Depression awareness week.

Depression Awareness Week was held between the 18th and 24th of April this year and ultimately it is to raise awareness about depression, get people talking about the issue and try to break the stigma that surrounds mental health.

What is depression?

In all honesty I think depression is a thing that so many people don't understand even though it apparently affects 1 in 4 people.  The definition of depression is 'feelings of severe despondency and dejection.' but I really like the description that the Depression Alliance website gives: 

"There are times when we all feel sad, hopeless, or fed up; it's part of life.  Depression is different.  With depression these feelings don't just go away.  They can last for months, becoming so intense that carrying on with everyday life can become impossible."

I guess because it's not a physical problem people don't recognise it so often or don't believe it's really an issue.  But it is.  Depression is a real issue that is becoming more common and can effect anyone.  Actually someone you know could be suffering with it and you might not even know about it.  There's many different types of depression; post-natal, clinical, manic (which is bipolar) and so on.  There are also many causes for depression such as life events, loss, childhood experiences, anger, stress and even genetics.  

Despite the fact that it is not a physical ailment there are many different symptoms too which varies from person to person and is not just caused by the obvious symptom being the feeling of persistent sadness.   There are more such as tiredness, numbness, a desire to isolate yourself, feeling guilty for no reason and feeling hopeless - and at the extreme thoughts of suicide.  But there are some physical symptoms such as aches and pains and even self-harming.  If you suffer from any of these then I would seriously recommend talking to someone, your doctor, a close family member or friend, anyone.  It's a serious issue and at it's most extreme it can be very dangerous for the sufferer.  There's a whole wealth of information online about what depression is, why people suffer from it and what the symptoms are and I guess it's useful to check them out (some links are at the end of this post).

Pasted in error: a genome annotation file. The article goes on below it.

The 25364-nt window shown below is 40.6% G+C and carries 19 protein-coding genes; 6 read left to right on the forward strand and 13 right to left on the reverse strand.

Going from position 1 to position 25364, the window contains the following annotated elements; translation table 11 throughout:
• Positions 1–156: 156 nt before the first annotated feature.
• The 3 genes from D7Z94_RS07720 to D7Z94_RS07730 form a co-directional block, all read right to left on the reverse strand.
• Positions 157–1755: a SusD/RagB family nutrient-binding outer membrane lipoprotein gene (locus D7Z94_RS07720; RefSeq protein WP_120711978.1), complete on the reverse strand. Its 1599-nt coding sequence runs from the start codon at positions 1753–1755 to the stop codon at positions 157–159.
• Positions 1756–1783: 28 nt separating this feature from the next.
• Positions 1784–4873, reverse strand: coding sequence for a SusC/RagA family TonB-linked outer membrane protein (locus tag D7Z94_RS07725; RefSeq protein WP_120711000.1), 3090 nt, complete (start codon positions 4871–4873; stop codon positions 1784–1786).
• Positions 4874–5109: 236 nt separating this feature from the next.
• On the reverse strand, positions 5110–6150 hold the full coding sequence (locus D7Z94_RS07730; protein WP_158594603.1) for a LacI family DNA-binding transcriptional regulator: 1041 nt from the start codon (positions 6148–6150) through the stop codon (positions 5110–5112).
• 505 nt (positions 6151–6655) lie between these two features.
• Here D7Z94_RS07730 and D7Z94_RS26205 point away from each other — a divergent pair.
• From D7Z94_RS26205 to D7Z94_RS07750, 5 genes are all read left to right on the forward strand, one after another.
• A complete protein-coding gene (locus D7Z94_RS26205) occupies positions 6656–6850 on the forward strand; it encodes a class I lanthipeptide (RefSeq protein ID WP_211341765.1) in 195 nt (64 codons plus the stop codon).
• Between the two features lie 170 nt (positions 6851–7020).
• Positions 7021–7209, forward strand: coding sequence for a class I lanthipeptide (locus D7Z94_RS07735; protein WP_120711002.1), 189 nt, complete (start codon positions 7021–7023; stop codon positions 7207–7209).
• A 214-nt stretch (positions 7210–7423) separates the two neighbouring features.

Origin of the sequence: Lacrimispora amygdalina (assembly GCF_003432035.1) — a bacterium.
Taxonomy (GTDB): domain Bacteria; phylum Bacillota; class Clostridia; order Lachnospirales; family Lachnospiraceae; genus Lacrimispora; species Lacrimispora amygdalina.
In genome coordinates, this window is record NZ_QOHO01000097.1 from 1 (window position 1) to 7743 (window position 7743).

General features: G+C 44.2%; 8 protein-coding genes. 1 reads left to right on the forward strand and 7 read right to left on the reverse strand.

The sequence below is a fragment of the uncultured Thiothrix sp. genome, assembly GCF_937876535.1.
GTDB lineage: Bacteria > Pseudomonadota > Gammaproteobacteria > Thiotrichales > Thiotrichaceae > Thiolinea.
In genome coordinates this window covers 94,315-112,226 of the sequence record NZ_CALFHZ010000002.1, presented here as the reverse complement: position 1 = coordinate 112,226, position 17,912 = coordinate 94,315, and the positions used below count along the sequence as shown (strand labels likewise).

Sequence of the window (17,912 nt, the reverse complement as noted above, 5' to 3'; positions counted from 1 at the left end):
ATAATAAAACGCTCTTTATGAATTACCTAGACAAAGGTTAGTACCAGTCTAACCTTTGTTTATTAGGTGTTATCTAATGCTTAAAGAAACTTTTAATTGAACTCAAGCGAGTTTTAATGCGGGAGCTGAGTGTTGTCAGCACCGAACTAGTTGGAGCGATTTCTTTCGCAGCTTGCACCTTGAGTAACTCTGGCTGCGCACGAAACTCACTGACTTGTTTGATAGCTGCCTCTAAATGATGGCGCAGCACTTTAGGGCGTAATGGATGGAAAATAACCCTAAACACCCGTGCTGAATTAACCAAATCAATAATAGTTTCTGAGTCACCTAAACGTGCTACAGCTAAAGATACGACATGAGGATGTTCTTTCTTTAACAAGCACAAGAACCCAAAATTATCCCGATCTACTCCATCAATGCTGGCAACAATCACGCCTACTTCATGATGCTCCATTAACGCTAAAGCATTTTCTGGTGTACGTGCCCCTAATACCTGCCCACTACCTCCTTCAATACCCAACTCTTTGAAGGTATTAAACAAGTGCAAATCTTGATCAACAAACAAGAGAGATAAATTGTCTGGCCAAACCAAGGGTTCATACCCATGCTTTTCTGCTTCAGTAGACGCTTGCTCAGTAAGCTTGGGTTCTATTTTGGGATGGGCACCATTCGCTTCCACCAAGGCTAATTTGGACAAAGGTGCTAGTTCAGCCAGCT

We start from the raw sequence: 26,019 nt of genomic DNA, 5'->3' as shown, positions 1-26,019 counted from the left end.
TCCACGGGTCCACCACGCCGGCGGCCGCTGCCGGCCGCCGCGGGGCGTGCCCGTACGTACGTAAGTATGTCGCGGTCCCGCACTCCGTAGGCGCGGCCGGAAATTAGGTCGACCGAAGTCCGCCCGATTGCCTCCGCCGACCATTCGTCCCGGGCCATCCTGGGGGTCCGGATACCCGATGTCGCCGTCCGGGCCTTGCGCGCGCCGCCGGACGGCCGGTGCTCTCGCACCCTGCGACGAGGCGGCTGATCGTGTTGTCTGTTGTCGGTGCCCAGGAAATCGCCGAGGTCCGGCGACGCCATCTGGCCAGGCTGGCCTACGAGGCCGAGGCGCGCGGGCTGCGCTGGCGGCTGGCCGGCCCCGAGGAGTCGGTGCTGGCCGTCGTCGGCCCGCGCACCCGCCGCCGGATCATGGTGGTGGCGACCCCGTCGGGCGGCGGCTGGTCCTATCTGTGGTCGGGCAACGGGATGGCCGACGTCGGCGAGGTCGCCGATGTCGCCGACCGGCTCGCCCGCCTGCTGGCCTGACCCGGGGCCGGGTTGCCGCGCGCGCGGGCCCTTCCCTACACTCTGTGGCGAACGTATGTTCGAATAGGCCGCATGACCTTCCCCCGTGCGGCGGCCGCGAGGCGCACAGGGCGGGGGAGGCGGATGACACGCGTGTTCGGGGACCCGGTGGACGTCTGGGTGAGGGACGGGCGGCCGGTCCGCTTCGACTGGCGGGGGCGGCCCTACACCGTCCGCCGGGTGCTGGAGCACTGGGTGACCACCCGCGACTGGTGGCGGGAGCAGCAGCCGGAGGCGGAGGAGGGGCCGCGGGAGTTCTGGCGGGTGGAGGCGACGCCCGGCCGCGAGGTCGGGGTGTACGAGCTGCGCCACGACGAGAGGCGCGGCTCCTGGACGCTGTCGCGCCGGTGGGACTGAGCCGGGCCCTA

What is the issue?

In today's society when depression is becoming more relevant and affects so many people why is there a need to raise awareness?  Shouldn't there already be some?  Not only that why is there still a stigma surrounding the isssue?  Especially since it literally can effect anyone it shouldn't be something we don't talk about and hide from.  Just because you can't see it doesn't mean it's not there.

What's worse is why are people ashamed to admit that they suffer from this mental health issue?
  • they're maybe afraid of judgment
  • they might view it as a weakness or be scared that they are sick because they are weak
  • they may be afraid of ignorant comments - it's just a rough patch you'll get over it, be more positive no wonder you feel down all the time, if you're sad do something about it etc etc.
It's sad that people have to suffer even more because of these reasons.  I mean I was on anti-depressants last year because of my personal situation I was struggling and couldn't cope which caused me some sort of anxiety.  To begin with I didn't want to even admit there was anything wrong with me but during that stage in my life I couldn't afford to be unwell physically or mentally and had to go and talk to the doctors.  Even when they prescribed me some anti-depressants I was scared to tell people so I only told a few close people.  I felt so weak and for someone who has always been so strong-minded it was a real blow; I was ashamed of myself.  

But it helped me through that difficult patch, I don't take them anymore and looking back on it I don't regret asking for help.  Not only that why should I feel ashamed?  It's not weak to need help, in fact I believe the bravest thing is to admit you're not coping and open up to someone and ask them for help.  

It just confuses me why there still is a stigma surrounding mental health and how there still is a need to raise awareness about the issue?  We need to start talking about it, stop judging and start listening to those who probably need help.  I mean who knows who is effected by this issue, it could be someone you know and love. 

Look after yourselves, and as always,

Love, Lauren x